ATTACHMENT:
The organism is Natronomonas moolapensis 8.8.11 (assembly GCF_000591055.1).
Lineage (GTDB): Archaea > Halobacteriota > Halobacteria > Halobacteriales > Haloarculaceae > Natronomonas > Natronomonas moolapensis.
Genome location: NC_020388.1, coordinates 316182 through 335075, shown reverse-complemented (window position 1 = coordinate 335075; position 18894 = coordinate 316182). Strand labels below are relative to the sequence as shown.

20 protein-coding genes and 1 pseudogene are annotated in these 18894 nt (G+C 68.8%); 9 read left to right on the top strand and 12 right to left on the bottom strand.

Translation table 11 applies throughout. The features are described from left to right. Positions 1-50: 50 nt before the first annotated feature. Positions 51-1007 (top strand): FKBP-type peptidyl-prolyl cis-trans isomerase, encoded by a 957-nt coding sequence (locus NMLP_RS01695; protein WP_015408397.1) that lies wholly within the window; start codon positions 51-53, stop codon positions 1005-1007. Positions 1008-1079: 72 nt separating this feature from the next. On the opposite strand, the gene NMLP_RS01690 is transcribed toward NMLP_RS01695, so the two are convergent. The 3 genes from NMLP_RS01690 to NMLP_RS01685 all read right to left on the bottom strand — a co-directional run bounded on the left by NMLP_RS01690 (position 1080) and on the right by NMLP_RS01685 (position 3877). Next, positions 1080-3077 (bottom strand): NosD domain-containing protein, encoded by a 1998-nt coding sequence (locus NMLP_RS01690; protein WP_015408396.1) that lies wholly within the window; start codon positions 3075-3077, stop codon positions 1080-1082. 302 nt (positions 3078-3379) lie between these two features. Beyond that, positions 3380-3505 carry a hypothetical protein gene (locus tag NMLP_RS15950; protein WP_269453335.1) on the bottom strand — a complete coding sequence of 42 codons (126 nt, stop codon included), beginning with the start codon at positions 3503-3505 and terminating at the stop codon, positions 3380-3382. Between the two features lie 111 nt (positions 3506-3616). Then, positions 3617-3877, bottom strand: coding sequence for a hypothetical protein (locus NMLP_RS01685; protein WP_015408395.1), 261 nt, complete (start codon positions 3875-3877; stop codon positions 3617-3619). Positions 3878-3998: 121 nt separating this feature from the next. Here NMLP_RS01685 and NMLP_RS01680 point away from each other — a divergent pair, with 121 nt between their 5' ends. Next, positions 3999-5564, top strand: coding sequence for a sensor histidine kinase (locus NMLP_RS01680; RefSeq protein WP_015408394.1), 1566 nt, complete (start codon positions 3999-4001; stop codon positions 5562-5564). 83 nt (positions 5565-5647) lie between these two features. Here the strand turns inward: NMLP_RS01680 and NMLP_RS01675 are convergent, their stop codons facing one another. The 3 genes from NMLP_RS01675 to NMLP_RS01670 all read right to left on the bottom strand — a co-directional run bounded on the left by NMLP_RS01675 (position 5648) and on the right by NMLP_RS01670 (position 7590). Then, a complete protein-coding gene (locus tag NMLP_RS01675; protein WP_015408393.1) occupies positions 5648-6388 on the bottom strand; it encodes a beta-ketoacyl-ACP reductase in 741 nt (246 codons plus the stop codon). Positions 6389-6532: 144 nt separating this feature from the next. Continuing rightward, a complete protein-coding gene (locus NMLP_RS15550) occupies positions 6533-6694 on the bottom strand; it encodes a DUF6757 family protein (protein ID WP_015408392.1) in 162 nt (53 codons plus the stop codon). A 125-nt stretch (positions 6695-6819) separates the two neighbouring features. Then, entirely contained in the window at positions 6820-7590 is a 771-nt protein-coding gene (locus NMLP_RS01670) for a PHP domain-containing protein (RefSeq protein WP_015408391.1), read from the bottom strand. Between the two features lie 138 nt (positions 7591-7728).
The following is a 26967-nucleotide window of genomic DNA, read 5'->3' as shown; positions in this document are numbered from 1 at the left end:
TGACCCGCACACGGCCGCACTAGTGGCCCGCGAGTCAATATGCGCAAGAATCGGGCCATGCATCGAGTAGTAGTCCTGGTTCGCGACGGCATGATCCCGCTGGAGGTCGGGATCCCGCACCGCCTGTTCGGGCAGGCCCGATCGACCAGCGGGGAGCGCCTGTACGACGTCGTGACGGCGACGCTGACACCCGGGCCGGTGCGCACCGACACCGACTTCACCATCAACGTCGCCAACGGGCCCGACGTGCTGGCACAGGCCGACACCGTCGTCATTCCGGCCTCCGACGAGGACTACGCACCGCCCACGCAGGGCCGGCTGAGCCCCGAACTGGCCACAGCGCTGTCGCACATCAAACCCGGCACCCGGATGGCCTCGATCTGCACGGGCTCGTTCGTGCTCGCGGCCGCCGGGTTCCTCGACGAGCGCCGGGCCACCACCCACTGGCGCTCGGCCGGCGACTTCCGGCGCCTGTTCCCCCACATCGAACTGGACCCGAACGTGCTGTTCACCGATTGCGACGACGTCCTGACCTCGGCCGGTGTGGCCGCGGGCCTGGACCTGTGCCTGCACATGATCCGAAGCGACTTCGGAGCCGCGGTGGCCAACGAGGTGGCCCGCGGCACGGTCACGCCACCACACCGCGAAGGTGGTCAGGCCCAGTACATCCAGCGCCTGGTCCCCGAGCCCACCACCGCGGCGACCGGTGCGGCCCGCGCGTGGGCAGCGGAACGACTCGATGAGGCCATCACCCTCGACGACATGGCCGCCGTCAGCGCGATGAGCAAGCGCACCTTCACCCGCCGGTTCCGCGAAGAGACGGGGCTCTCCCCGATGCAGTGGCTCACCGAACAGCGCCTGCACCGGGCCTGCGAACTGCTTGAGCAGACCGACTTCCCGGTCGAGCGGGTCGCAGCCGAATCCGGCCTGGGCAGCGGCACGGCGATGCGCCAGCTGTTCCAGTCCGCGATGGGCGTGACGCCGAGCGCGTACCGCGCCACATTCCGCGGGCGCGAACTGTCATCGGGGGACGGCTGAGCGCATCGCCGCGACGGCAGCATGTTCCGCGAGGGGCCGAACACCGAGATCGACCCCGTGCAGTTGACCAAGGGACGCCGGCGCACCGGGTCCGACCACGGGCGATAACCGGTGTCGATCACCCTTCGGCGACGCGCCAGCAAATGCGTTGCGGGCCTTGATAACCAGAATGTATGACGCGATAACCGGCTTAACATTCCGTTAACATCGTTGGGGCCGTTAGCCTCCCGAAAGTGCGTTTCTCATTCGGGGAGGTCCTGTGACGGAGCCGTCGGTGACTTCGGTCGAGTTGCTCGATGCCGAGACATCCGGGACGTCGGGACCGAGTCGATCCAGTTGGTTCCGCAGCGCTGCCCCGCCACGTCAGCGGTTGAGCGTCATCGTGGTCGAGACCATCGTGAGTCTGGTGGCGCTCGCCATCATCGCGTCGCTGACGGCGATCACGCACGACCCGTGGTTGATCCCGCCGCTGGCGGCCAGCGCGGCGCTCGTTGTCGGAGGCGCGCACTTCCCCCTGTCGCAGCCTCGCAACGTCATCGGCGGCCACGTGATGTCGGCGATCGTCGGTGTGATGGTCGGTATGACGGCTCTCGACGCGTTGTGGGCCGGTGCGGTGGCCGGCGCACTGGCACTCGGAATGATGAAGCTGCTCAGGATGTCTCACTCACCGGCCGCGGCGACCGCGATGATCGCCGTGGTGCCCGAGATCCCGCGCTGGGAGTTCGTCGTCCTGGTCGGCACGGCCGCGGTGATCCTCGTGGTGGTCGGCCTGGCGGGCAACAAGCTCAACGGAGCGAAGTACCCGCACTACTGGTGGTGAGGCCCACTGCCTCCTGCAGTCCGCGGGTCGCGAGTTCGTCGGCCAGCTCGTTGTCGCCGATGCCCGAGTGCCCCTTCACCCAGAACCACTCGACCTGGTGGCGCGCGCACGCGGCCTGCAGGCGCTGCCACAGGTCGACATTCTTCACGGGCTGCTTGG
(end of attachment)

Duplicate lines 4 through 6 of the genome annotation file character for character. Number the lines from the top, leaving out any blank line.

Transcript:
20 protein-coding genes and 1 pseudogene are annotated in these 18894 nt (G+C 68.8%); 9 read left to right on the top strand and 12 right to left on the bottom strand.

Translation table 11 applies throughout. The features are described from left to right. Positions 1-50: 50 nt before the first annotated feature. Positions 51-1007 (top strand): FKBP-type peptidyl-prolyl cis-trans isomerase, encoded by a 957-nt coding sequence (locus NMLP_RS01695; protein WP_015408397.1) that lies wholly within the window; start codon positions 51-53, stop codon positions 1005-1007. Positions 1008-1079: 72 nt separating this feature from the next. On the opposite strand, the gene NMLP_RS01690 is transcribed toward NMLP_RS01695, so the two are convergent. The 3 genes from NMLP_RS01690 to NMLP_RS01685 all read right to left on the bottom strand — a co-directional run bounded on the left by NMLP_RS01690 (position 1080) and on the right by NMLP_RS01685 (position 3877). Next, positions 1080-3077 (bottom strand): NosD domain-containing protein, encoded by a 1998-nt coding sequence (locus NMLP_RS01690; protein WP_015408396.1) that lies wholly within the window; start codon positions 3075-3077, stop codon positions 1080-1082. 302 nt (positions 3078-3379) lie between these two features. Beyond that, positions 3380-3505 carry a hypothetical protein gene (locus tag NMLP_RS15950; protein WP_269453335.1) on the bottom strand — a complete coding sequence of 42 codons (126 nt, stop codon included), beginning with the start codon at positions 3503-3505 and terminating at the stop codon, positions 3380-3382. Between the two features lie 111 nt (positions 3506-3616). Then, positions 3617-3877, bottom strand: coding sequence for a hypothetical protein (locus NMLP_RS01685; protein WP_015408395.1), 261 nt, complete (start codon positions 3875-3877; stop codon positions 3617-3619). Positions 3878-3998: 121 nt separating this feature from the next. Here NMLP_RS01685 and NMLP_RS01680 point away from each other — a divergent pair, with 121 nt between their 5' ends. Next, positions 3999-5564, top strand: coding sequence for a sensor histidine kinase (locus NMLP_RS01680; RefSeq protein WP_015408394.1), 1566 nt, complete (start codon positions 3999-4001; stop codon positions 5562-5564). 83 nt (positions 5565-5647) lie between these two features. Here the strand turns inward: NMLP_RS01680 and NMLP_RS01675 are convergent, their stop codons facing one another. The 3 genes from NMLP_RS01675 to NMLP_RS01670 all read right to left on the bottom strand — a co-directional run bounded on the left by NMLP_RS01675 (position 5648) and on the right by NMLP_RS01670 (position 7590). Then, a complete protein-coding gene (locus tag NMLP_RS01675; protein WP_015408393.1) occupies positions 5648-6388 on the bottom strand; it encodes a beta-ketoacyl-ACP reductase in 741 nt (246 codons plus the stop codon). Positions 6389-6532: 144 nt separating this feature from the next. Continuing rightward, a complete protein-coding gene (locus NMLP_RS15550) occupies positions 6533-6694 on the bottom strand; it encodes a DUF6757 family protein (protein ID WP_015408392.1) in 162 nt (53 codons plus the stop codon). A 125-nt stretch (positions 6695-6819) separates the two neighbouring features. Then, entirely contained in the window at positions 6820-7590 is a 771-nt protein-coding gene (locus NMLP_RS01670) for a PHP domain-containing protein (RefSeq protein WP_015408391.1), read from the bottom strand. Between the two features lie 138 nt (positions 7591-7728).
The following is a 26967-nucleotide window of genomic DNA, read 5'->3' as shown; positions in this document are numbered from 1 at the left end: